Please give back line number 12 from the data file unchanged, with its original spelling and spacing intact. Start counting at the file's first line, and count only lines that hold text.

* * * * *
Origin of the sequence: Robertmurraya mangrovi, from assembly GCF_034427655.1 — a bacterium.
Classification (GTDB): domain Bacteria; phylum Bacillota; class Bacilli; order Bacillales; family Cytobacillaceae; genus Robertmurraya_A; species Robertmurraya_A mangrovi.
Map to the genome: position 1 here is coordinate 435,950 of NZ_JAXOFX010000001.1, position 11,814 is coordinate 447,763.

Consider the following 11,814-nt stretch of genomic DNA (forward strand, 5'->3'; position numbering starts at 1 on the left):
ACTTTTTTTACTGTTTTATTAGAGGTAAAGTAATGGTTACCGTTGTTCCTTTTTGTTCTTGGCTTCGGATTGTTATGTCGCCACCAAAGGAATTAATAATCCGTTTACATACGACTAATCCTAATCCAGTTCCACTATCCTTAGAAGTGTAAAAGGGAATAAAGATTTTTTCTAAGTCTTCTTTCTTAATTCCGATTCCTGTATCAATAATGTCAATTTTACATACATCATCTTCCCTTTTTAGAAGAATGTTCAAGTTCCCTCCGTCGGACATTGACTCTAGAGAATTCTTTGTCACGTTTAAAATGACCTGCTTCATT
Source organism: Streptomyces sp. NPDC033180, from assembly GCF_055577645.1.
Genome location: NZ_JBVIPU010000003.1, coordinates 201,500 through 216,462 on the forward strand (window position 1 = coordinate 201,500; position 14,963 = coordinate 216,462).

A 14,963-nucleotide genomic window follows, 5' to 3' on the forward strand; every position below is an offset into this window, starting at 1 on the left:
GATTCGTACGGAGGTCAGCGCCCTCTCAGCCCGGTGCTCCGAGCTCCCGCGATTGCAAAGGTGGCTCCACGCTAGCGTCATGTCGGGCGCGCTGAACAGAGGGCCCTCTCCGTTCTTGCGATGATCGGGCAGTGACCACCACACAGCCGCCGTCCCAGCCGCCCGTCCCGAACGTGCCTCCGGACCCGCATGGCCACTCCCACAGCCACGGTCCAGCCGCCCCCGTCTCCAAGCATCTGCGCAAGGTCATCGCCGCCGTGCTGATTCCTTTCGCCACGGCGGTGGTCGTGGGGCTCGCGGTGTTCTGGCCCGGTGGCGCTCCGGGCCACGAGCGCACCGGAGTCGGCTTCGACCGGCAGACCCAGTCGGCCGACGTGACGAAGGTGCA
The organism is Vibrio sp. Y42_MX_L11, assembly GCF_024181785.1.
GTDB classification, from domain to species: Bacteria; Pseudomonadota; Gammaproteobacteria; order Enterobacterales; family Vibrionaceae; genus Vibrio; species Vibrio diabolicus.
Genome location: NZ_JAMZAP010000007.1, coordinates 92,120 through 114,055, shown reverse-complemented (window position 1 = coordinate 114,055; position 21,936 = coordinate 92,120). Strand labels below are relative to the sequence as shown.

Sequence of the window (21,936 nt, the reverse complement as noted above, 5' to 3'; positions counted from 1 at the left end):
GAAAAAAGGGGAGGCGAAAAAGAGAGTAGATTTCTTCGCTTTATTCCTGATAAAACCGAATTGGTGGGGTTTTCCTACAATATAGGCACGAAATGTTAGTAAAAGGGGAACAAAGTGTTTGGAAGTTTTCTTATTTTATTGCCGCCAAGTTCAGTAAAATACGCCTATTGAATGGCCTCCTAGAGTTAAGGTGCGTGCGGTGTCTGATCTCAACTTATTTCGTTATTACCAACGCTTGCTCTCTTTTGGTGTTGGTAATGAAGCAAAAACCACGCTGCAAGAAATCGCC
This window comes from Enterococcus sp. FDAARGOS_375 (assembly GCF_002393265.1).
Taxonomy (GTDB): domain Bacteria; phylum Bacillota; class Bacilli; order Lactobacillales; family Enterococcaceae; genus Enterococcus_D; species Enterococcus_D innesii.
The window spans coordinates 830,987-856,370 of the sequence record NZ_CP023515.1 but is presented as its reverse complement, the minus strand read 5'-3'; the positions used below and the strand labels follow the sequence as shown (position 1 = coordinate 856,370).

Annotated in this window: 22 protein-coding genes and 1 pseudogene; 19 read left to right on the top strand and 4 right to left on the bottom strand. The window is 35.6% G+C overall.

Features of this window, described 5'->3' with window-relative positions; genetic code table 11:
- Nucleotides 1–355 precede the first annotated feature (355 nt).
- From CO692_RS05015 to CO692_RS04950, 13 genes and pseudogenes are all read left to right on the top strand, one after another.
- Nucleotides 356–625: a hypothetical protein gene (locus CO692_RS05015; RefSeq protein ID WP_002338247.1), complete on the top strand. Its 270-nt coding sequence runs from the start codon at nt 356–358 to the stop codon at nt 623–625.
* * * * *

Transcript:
Genome location: NZ_JAMZAP010000007.1, coordinates 92,120 through 114,055, shown reverse-complemented (window position 1 = coordinate 114,055; position 21,936 = coordinate 92,120). Strand labels below are relative to the sequence as shown.